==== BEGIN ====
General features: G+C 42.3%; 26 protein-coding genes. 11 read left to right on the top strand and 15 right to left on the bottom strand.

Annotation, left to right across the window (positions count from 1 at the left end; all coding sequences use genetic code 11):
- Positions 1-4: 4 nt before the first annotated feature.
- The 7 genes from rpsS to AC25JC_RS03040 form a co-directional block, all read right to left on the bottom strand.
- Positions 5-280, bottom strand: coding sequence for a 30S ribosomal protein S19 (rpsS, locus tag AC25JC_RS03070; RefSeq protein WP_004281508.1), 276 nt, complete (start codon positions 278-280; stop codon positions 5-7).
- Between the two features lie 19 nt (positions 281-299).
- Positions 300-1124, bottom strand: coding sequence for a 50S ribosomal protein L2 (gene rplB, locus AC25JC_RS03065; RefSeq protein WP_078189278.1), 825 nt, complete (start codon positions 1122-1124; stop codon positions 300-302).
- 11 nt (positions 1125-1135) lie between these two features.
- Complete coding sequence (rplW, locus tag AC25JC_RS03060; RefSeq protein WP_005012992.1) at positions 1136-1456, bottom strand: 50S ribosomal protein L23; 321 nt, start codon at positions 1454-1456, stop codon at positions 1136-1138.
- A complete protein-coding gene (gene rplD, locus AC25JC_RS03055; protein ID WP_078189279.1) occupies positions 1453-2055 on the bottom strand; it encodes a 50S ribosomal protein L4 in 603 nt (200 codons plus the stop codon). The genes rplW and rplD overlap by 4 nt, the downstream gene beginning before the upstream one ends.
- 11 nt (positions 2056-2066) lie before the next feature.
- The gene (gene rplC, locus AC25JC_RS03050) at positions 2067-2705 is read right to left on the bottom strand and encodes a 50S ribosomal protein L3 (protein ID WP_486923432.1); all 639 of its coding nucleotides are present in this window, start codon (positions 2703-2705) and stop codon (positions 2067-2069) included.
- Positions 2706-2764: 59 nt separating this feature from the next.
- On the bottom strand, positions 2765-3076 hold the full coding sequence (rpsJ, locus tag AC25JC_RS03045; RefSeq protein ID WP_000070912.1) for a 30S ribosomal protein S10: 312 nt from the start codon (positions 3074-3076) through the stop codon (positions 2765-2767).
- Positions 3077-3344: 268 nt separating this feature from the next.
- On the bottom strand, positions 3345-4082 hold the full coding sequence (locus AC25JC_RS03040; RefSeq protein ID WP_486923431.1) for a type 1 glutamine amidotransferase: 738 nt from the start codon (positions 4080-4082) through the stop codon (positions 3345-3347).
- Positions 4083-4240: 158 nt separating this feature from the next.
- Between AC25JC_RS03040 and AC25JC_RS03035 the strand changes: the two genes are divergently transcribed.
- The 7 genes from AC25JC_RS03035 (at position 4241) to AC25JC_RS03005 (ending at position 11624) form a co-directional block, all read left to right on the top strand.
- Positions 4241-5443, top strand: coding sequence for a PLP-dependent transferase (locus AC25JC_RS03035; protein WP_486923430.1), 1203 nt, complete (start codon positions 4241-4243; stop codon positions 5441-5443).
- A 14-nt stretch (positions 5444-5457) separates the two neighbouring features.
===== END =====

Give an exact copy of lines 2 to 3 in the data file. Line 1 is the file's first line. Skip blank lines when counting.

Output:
Annotation, left to right across the window (positions count from 1 at the left end; all coding sequences use genetic code 11):
- Positions 1-4: 4 nt before the first annotated feature.